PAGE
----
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The U.S. Supreme Court ruled unanimously Thursday that an employee could collect monetary awards from her employer for retaliating against her for sexual harassment complaints, broadening worker protection under the 1964 Civil Rights Act.
Today's unanimous decision by the high court affirmed protections from retaliation for workers who sue their employers for discrimination.
Joining me now is NewsHour regular Marcia Coyle of the National Law Journal. She was in the courtroom for the arguments back in April and for today's decision.
And, Marcia, what was the core question that the Supreme Court was being asked to decide?
MARCIA COYLE, National Law Journal:
Well, this case involves Title VII of the Civil Rights Act of 1964, which has as its main provision prohibition against discrimination, in the terms and conditions of employment, on the basis of someone's race, color, religion, gender, national origin.
But it also has another provision that's known as the anti-retaliation provision, in which it prohibits employers from retaliating against an employee who brings a claim of discrimination or an employee who helps someone bring that claim of discrimination.
The lower courts have been all over the map on how to determine what kind of an action by an employer constitutes illegal retaliation. This case came to the court, asking it to resolve that disagreement among the circuits as to how to judge the employers' action.
But if a prohibition against retaliation was already part of the law, and has been on the books for more than 40 years, what was the employee in this case, Sheila White, really asking for?
Well, first of all, the provision itself, Congress did not define what a retaliatory act was, and that's why the lower courts had developed various tests for measuring, well, the illegality of the employer's action.
Sheila White won in the lower courts. She showed that the actions taken against her were, according to the court she was in, materially adversely affected her employment.
The court today addressed that. The employer was the one who brought the appeal to the Supreme Court, felt that the court had — the lower court had applied the wrong test, and wanted a different approach here.
So in the 9-0 decision that resulted, do we now have a standard that everybody can understand what it is, of what retaliation looks like, what discrimination in this kind of case looks like?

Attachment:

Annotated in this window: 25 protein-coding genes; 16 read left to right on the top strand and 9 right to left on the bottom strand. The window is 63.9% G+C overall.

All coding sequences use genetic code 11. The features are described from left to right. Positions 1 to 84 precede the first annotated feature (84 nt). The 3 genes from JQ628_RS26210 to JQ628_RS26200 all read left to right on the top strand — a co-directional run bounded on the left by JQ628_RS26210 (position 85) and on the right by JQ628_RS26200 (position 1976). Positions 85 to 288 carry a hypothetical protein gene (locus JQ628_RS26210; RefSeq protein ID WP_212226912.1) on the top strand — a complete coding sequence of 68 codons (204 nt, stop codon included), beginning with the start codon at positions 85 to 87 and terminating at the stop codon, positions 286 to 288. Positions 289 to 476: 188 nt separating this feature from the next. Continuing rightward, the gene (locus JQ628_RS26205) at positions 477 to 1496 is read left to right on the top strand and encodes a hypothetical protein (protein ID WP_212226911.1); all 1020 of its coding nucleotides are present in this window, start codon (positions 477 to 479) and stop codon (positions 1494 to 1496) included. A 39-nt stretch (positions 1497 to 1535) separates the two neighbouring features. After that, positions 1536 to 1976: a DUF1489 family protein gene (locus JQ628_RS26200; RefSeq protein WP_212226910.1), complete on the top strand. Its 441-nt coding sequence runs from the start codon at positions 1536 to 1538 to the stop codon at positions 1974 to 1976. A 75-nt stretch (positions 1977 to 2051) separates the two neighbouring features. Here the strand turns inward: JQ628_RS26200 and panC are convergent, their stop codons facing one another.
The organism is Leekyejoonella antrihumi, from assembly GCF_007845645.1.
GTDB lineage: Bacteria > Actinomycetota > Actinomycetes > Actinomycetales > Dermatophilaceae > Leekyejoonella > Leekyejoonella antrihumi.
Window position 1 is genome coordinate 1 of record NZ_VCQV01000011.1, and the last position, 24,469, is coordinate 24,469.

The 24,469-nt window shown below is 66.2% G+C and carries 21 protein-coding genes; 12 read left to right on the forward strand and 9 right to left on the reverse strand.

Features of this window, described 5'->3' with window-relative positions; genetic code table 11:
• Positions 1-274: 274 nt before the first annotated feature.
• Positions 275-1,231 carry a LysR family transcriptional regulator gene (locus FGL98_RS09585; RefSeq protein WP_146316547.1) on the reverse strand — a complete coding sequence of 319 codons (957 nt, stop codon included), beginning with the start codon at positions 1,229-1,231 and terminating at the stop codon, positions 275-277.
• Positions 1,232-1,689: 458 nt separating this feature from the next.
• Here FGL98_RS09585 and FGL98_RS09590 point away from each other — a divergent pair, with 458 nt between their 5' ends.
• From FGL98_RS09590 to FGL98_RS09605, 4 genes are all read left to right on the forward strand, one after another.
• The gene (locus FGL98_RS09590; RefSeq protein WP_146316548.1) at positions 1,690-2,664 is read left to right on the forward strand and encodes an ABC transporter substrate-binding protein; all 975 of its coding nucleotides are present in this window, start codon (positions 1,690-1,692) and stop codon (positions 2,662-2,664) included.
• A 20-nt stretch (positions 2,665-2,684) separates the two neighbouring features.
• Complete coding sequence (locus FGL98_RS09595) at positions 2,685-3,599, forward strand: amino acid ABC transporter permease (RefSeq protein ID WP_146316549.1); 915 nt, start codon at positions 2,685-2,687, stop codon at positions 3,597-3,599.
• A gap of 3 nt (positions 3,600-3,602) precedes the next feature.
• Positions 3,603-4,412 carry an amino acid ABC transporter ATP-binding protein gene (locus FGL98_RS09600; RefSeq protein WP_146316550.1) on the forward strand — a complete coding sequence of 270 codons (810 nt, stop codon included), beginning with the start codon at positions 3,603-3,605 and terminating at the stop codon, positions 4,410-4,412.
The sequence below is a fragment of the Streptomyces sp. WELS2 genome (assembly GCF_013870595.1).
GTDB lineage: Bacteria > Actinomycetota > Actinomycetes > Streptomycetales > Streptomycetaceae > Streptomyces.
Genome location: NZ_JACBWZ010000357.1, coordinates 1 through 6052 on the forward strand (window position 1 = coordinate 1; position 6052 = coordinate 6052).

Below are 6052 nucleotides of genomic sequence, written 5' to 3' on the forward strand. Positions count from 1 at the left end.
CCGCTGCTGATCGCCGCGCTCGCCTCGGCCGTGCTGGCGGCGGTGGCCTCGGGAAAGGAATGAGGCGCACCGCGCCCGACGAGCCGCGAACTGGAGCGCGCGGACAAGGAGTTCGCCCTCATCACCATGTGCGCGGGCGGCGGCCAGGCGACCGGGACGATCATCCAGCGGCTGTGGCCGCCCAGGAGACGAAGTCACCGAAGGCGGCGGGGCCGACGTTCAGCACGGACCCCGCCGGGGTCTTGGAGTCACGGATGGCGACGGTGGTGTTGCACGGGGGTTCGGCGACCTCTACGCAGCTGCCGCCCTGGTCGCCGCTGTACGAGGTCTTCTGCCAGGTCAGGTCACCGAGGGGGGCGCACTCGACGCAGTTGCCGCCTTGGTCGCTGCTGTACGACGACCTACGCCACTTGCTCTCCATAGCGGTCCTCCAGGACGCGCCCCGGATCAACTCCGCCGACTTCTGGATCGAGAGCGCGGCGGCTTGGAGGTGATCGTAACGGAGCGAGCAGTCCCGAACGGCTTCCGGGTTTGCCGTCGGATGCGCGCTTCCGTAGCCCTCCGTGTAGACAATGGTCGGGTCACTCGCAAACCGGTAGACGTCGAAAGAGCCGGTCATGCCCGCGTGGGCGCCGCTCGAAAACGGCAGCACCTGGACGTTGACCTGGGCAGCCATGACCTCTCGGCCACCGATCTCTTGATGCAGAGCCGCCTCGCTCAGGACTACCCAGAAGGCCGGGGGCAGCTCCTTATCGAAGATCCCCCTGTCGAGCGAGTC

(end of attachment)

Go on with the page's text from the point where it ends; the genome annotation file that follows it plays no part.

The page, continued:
We do have a standard. The court, which was lead by Justice Stephen Breyer, did two important things here.
The first thing Justice Breyer said was this anti-retaliation provision doesn't just reach an employer's action in the workplace. He said that there may be actions by an employer outside the workplace that constitute illegal retaliation.
For example, he gave a true case involving an employer who filed false criminal charges against a former employee who had complained of discrimination, and also a notorious FBI case in which an agent claimed discrimination and the FBI refused to investigate death threats made against that agent by a federal prisoner.
So he said retaliation can be just as injurious outside of the workplace and can also intimidate a worker from filing a discrimination complaint, if it happens outside or in the workplace.
The second thing he said was the test. He said that you have to separate the trivial from the significant when it comes to what an employer does here. The employer's action has to result in significant injury.
So the test for the courts and juries is this: It's a materially adverse action, such that a reasonable person would likely be dissuaded from filing a discrimination claim. The reasonable person test is something that courts, he said, are very familiar with, and it's an objective test. It's a reasonable person standing in your shoes.
He also said context matters, and this is important because, he said, for example, what if an employer, after you have complained of job discrimination, changes your work schedule? Well, to many employees, that may not mean a whole lot. But perhaps to a woman with young children, it means a lot and it is retaliation, because it makes her unable to perform her job and take care of her children at the same time, so context matters.
Marcia Coyle, thanks a lot.
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